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An analysis of 100 week data from the KEEPsAKE 1 and 2 trials presented at EULAR 2023 offers insight into the long-term effects of risankizumab use in people with psoriatic arthritis.
An analysis of long-term data related to use of risankizumab in patients with psoriatic arthritis from the European Congress on Rheumatology (EULAR) 2023 is offering clinicians with new insight into the effects of the agent on quality of life and other patient-centric outcomes.
Leveraging data from the KEEPsAKE 1 and 2 trials, results of the study, which included up to 100 weeks of follow-up, suggest the majority of patients treated with risankizumab achieving minimal clinically important differences in patient-reported outcomes at week 24 of the trial maintained these responses through week 100, with results also indicating achieving minimal clinically important differences at week 24 associated with sustained and clinically meaningful changes in health-related quality of life.1
“Patient reported outcomes are really important in rheumatic diseases because we know there's a discrepancy about what we as physicians measure when we look at swollen joints, CRP, and so on, compared to what the patients actually experience and report,” said Lars Erik Kristensen, MD, PhD, chief scientific officer of the Parker Institute, in an interview with HCPLive. “If we want to do patient focused or patient centered care, minding the patient reported outcome is actually one of the most important outcome criteria.”
A 24-week trial, the KEEPsAKE 1 trial was a randomized, placebo-controlled, double-blind trial launched with the intent of exploring whether risankizumab could be an effective treatment in patients with psoriatic arthritis who have inadequate response or intolerance to 1 or more conventional synthetic disease-modifying antirheumatic drugs. The trial enrolled and randomized patients to 150 mg of risankizumab or placebo therapy.2
Results of this trial suggest risankizumab use was associated a significantly greater proportion of patients achieving the primary endpoint of ACR20 (57.3% vs 33.5%; P < .001) compared with placebo therapy, with safety analyses indicating the agent was also well-tolerated.2
Also 24 weeks in length, the KEEPsAKE 2 trial had a similar design to KEEPsAKE 1, but expanded its patient population to include those considered to have an inadequate response to biologic therapy. The trial enrolled 444 patients and results trial indicated a significantly greater proportion of patients receiving risankizumab achieved the primary endpoint of ACR20 (51.3% vs 26.5%; P <.001) as well as all secondary endpoints (P < .05) compared with placebo.3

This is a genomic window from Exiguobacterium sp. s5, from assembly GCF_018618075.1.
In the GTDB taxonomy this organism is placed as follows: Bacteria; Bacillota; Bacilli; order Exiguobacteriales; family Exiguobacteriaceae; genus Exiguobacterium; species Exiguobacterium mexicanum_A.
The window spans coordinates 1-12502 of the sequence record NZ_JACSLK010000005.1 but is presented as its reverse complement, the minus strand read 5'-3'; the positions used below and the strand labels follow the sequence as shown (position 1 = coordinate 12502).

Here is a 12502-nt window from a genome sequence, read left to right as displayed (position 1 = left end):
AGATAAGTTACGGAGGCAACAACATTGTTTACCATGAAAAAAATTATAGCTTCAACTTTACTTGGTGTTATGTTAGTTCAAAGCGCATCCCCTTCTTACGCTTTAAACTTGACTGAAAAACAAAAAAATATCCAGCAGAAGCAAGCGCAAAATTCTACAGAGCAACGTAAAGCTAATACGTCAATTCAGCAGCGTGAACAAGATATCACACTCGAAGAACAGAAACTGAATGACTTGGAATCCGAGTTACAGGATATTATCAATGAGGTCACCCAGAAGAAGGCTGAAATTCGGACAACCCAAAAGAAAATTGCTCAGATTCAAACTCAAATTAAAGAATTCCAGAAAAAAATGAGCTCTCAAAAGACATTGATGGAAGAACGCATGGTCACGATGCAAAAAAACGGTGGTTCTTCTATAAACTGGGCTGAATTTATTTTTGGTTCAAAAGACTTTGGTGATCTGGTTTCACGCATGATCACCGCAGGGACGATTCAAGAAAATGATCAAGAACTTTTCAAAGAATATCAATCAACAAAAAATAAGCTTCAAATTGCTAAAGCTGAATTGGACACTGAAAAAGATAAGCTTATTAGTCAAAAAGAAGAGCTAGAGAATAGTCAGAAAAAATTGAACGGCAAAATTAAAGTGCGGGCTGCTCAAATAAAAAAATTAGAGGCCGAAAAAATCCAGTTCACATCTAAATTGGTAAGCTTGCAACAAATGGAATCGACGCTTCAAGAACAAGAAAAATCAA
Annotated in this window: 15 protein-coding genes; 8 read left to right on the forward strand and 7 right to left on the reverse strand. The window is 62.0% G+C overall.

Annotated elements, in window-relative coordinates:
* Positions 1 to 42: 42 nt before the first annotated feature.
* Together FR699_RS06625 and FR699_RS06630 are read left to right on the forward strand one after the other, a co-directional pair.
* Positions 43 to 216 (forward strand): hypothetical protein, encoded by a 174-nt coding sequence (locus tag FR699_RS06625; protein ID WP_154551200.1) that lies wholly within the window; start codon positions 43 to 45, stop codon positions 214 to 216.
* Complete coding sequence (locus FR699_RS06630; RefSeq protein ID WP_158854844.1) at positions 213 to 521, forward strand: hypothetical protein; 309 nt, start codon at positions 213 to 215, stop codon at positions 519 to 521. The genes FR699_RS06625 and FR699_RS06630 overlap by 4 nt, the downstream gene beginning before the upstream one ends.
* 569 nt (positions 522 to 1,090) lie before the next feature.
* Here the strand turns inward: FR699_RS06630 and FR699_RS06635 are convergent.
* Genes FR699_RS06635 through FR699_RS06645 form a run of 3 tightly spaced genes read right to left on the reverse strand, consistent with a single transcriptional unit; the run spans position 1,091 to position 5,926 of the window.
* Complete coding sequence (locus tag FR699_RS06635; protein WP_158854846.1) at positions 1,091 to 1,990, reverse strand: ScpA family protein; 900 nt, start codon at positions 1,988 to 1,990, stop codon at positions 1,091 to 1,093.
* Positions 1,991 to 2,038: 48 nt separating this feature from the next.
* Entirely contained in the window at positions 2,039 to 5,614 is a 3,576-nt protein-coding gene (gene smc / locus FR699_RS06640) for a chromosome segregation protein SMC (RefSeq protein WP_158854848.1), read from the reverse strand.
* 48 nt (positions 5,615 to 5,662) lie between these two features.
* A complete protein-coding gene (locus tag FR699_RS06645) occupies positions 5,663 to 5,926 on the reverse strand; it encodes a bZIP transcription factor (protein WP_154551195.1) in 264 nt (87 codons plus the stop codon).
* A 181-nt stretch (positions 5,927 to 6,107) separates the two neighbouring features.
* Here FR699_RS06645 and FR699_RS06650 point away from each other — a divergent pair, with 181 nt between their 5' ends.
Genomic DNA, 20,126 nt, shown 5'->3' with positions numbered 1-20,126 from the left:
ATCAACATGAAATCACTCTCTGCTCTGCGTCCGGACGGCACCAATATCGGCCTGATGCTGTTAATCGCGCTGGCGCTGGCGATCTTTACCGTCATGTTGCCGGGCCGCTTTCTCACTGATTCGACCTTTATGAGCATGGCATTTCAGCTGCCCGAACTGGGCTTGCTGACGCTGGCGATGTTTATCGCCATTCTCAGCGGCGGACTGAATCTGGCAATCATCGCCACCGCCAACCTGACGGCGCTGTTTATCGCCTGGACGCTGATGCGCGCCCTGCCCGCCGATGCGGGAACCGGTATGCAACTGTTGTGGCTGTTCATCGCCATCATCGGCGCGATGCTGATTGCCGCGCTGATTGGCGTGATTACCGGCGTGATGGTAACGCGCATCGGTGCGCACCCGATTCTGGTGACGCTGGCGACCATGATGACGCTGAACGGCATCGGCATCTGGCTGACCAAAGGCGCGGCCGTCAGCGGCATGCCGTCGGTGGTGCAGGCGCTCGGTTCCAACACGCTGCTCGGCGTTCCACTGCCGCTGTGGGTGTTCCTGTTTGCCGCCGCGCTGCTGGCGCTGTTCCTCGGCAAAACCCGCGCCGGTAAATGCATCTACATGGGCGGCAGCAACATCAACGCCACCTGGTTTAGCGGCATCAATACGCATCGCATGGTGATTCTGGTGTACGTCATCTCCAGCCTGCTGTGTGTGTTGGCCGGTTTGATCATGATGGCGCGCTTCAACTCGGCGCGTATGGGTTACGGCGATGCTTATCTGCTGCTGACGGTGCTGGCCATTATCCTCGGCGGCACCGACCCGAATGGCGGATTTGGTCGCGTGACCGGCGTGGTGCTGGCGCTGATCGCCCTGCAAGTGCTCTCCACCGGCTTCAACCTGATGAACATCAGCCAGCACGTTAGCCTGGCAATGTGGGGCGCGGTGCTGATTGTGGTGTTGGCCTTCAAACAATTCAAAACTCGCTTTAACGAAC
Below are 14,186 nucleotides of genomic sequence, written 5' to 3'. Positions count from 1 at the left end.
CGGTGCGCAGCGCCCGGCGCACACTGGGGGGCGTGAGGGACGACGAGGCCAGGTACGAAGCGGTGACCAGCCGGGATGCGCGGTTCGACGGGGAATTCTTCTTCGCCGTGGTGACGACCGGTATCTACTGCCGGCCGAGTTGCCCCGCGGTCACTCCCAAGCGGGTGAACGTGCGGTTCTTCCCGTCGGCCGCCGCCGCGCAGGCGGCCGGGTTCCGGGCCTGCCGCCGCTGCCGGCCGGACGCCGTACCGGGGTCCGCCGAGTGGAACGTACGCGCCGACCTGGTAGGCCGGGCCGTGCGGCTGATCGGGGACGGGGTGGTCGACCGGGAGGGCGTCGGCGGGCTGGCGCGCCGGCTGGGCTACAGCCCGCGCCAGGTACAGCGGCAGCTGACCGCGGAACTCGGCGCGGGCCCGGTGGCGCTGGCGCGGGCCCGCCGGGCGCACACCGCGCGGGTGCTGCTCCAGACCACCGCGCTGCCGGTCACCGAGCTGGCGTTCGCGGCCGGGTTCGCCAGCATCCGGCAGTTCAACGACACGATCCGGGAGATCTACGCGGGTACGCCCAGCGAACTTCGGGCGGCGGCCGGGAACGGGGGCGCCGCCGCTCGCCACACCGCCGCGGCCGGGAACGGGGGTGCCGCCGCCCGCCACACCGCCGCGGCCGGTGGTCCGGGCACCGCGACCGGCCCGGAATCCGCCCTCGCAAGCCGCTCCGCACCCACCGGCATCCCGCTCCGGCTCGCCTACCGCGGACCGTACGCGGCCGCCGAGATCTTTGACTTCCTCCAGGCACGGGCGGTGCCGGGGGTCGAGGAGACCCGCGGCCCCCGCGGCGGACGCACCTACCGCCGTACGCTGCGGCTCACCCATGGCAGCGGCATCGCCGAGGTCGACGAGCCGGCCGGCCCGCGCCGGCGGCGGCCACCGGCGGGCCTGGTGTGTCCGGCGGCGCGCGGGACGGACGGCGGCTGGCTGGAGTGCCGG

For the EULAR 2023 study, investigators sought to examine the durability of the treatment response on health-related quality of life and patients-reported outcomes out to 100 weeks.1
Upon analysis, results indicated 54-68% and 31-52% of risankizumab-treated patients and placebo-to-risankizumab patients achieved minimal clinically important differences in patient-reported outcomes at Week 24, respectively, in the KEEPsAKE 1 trial. In the KEEPsAke 2 trial, 44–67% and 33–47% of risankizumab-treated patients and placebo-to-risankizumab patients achieved minimal clinically important differences in patient-reported outcomes at Week 24, respectively.1
Among those achieving minimal clinically important differences from KEEPsAKE 1, a high percentage of patients receiving risankizumab maintained minimal clinically important differences from week 52-100 for Patient’s Global Assessment (risankizumab: 85.3–88.9%; placebo to RZB: 87.2–91.4%), Pain (risankizumab: 84.70-88.4%; placebo to risankizumab, 87.0-90.9%), and HAQ-DI (risankizumab: 87.0-90.8%; placebo to RZB: 82.6-84.3%). A similar trend was observed among those achieving minimal clinically important differences in the KEEPsAKE 2 trial, with high percentages of risankizumab and placebo to risankizumab-treated patients maintained minimal clinically important differences in Patient’s Global Assessment (risankizumab: 77.0-80.5%; placebo to RZB: 78.4-84.0%), pain (risankizumab: 77.2-85.6%; placebo to risankizumab: 84.3-94.2%), and HAQ-disability score (risankizumab: 74.0-83.8%; placebo to risankizumab: 89.6-95.8%).1
With an interest in learning more about the study and its results, our editorial team sat down with Kristensen on-site at EULAR 2023.
Dr. Kristensen reports being a member of the speaker bureau or having received consultant frees from AbbVie, Amgen, Biogen, Bristol Myers Squibb, Eli Lilly, Gilead, Janssen, MSD, Novartis, Pfizer, and UCB.